Intel’s Alder Lake-S processors mark a major shift in the chipmaker’s design philosophy. For the first time, we’re seeing a major desktop platform shift to a heterogeneous (hybrid) architecture. We’re looking at eight performance (big) cores and eight efficiency (little) cores on the flagship. This mix of Golden Cove and Gracemont cores improves the multi-threaded performance of the Core i9-12900K, but certain older lightly threaded applications, including games, see a small drop in performance with the efficiency cores enabled.
As seen in the above benchmark from CapFrameX, Death Stranding sees a drop of nearly 10% with the efficiency cores enabled. In other words, disabling the efficiency cores may improve the performance in older titles by a notable margin. This likely boils down to the games using a custom scheduler that fails to distinguish between the efficiency and performance cores, prioritizing the former in some cases instead of the latter.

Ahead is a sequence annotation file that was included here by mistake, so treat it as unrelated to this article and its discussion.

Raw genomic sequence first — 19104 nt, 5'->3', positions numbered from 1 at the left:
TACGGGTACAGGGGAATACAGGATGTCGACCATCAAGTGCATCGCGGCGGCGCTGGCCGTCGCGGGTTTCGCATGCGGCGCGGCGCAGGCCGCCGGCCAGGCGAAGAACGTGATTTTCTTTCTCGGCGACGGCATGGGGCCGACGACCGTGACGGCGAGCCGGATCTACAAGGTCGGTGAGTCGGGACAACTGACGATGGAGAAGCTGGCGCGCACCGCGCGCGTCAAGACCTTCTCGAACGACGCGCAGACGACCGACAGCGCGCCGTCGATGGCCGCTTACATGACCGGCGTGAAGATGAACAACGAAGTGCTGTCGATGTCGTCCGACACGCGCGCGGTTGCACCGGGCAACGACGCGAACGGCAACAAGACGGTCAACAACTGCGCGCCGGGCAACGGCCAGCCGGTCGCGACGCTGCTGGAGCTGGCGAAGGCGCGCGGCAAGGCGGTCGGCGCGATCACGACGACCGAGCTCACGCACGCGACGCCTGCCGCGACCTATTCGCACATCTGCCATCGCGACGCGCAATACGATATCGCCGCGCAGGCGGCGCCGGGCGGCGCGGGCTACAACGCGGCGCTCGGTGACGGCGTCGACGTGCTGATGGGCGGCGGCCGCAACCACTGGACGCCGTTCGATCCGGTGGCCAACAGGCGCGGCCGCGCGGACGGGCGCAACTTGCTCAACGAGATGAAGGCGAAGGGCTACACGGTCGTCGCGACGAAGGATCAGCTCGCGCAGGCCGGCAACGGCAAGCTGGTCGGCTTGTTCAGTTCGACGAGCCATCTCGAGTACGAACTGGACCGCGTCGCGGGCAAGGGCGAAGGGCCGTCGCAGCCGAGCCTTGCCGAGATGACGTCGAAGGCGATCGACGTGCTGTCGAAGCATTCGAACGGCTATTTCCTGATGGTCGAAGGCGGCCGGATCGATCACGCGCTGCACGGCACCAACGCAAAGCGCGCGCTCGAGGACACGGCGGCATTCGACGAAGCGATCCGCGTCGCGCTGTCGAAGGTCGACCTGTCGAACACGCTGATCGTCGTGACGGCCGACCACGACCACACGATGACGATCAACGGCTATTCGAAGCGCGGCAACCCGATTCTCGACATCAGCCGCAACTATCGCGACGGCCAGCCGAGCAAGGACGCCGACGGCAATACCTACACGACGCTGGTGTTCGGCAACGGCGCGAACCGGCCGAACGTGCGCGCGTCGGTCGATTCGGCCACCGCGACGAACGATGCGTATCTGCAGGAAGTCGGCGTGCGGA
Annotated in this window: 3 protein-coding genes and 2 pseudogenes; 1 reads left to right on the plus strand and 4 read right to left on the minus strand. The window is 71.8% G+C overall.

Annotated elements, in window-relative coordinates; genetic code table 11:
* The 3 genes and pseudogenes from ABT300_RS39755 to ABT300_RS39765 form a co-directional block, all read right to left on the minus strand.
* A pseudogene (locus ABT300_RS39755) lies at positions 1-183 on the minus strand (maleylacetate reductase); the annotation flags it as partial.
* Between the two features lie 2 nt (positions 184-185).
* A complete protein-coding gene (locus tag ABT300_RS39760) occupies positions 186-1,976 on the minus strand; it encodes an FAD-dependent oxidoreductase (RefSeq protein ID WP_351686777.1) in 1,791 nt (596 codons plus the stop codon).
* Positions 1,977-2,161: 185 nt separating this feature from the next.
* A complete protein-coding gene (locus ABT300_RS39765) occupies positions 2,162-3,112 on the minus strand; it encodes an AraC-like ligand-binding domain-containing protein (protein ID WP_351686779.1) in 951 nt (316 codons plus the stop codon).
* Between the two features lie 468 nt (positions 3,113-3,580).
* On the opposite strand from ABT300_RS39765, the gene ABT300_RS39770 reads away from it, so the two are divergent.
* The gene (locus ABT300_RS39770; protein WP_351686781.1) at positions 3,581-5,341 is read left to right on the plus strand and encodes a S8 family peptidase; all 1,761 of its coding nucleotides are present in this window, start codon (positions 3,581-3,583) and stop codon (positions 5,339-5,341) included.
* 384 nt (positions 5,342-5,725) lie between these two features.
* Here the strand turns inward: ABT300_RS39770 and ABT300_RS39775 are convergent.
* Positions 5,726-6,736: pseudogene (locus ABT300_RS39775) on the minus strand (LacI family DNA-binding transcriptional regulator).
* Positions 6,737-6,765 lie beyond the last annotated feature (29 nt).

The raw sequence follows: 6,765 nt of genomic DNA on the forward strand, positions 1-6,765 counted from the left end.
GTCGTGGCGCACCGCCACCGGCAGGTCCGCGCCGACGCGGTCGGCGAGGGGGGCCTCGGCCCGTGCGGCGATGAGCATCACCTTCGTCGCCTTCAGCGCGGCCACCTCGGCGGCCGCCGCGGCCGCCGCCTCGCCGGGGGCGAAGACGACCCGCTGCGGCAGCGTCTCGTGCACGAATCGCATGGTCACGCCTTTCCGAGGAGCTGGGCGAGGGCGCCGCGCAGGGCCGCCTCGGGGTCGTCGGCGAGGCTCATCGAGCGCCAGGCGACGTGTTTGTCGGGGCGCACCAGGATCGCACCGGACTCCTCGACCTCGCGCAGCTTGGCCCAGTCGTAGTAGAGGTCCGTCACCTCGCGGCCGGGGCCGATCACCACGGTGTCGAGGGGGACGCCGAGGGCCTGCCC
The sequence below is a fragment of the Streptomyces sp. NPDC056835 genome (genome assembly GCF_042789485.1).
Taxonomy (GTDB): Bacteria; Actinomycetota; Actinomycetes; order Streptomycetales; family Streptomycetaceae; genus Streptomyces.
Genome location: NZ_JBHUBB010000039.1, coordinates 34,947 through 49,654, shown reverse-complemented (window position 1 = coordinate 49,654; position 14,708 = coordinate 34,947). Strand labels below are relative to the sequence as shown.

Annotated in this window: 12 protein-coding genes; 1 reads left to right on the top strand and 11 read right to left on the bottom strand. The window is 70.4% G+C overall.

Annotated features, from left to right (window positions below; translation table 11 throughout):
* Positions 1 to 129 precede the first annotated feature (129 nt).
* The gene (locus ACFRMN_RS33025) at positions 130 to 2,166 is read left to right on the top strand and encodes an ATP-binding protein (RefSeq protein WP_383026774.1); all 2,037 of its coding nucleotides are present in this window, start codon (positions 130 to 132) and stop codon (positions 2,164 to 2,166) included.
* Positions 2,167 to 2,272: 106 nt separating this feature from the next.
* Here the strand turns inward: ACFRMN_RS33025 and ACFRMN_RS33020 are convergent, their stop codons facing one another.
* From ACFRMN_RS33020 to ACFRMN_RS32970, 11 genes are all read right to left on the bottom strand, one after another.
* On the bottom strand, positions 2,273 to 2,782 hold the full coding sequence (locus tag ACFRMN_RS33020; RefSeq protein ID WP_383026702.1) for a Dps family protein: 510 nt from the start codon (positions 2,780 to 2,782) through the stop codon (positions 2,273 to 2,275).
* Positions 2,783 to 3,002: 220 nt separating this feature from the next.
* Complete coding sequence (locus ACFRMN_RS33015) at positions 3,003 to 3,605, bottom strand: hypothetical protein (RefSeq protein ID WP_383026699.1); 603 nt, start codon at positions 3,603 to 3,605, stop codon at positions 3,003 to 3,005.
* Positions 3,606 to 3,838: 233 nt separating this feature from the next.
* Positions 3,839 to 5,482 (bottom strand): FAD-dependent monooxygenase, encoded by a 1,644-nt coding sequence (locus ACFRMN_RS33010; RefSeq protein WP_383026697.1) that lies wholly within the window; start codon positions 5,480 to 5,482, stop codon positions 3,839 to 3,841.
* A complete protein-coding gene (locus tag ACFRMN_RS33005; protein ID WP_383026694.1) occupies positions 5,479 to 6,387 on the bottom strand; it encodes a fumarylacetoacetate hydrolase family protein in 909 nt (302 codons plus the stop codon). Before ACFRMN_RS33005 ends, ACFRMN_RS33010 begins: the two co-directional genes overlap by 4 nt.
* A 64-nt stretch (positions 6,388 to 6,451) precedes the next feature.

As indicated in Intel’s developer guide, there will be a slight drop in older titles using an engine-level scheduler. Luckily, the drop isn’t something that will make these games unplayable or choppy. In addition to scheduling, the Alder Lake CPUs are also unsupported by titles using Denovo DRM technology. The company has already rolled out patches for Intel’s new CPUs, but not all developers will be applying it due to a wide variety of reasons.